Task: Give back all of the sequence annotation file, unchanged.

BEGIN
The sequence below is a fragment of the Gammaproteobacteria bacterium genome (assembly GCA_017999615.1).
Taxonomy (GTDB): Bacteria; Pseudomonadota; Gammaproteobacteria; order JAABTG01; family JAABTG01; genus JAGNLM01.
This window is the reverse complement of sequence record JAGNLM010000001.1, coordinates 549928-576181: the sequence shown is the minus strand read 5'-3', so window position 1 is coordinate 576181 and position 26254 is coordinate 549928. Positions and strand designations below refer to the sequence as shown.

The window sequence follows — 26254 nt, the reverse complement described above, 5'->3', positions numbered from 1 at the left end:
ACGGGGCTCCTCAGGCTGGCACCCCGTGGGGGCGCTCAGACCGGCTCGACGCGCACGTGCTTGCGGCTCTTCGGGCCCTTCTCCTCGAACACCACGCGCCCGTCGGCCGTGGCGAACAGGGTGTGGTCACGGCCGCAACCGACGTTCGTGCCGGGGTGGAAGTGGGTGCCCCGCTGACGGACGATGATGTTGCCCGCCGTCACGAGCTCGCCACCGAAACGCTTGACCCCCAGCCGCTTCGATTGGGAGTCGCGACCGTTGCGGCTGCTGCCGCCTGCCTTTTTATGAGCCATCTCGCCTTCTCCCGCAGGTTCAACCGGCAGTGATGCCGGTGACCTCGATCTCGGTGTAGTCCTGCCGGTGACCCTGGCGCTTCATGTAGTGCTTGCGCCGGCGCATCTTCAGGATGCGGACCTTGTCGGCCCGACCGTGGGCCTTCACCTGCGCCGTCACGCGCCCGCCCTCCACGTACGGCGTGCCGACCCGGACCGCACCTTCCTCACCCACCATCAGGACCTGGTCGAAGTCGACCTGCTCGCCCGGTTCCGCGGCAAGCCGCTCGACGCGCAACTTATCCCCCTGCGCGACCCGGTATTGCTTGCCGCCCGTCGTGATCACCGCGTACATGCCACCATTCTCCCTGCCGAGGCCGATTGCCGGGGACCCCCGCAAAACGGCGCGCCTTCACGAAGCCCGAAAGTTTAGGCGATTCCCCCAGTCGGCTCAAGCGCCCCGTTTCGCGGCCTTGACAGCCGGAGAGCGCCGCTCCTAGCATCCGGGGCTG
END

The sequence below is a fragment of the Gammaproteobacteria bacterium genome (assembly GCA_017999615.1).
Taxonomy (GTDB): Bacteria; Pseudomonadota; Gammaproteobacteria; order JAABTG01; family JAABTG01; genus JAGNLM01.
This window is the reverse complement of sequence record JAGNLM010000001.1, coordinates 549928-576181: the sequence shown is the minus strand read 5'-3', so window position 1 is coordinate 576181 and position 26254 is coordinate 549928. Positions and strand designations below refer to the sequence as shown.

The window sequence follows — 26254 nt, the reverse complement described above, 5'->3', positions numbered from 1 at the left end:
ACGGGGCTCCTCAGGCTGGCACCCCGTGGGGGCGCTCAGACCGGCTCGACGCGCACGTGCTTGCGGCTCTTCGGGCCCTTCTCCTCGAACACCACGCGCCCGTCGGCCGTGGCGAACAGGGTGTGGTCACGGCCGCAACCGACGTTCGTGCCGGGGTGGAAGTGGGTGCCCCGCTGACGGACGATGATGTTGCCCGCCGTCACGAGCTCGCCACCGAAACGCTTGACCCCCAGCCGCTTCGATTGGGAGTCGCGACCGTTGCGGCTGCTGCCGCCTGCCTTTTTATGAGCCATCTCGCCTTCTCCCGCAGGTTCAACCGGCAGTGATGCCGGTGACCTCGATCTCGGTGTAGTCCTGCCGGTGACCCTGGCGCTTCATGTAGTGCTTGCGCCGGCGCATCTTCAGGATGCGGACCTTGTCGGCCCGACCGTGGGCCTTCACCTGCGCCGTCACGCGCCCGCCCTCCACGTACGGCGTGCCGACCCGGACCGCACCTTCCTCACCCACCATCAGGACCTGGTCGAAGTCGACCTGCTCGCCCGGTTCCGCGGCAAGCCGCTCGACGCGCAACTTATCCCCCTGCGCGACCCGGTATTGCTTGCCGCCCGTCGTGATCACCGCGTACATGCCACCATTCTCCCTGCCGAGGCCGATTGCCGGGGACCCCCGCAAAACGGCGCGCCTTCACGAAGCCCGAAAGTTTAGGCGATTCCCCCAGTCGGCTCAAGCGCCCCGTTTCGCGGCCTTGACAGCCGGAGAGCGCCGCTCCTAGCATCCGGGGCTG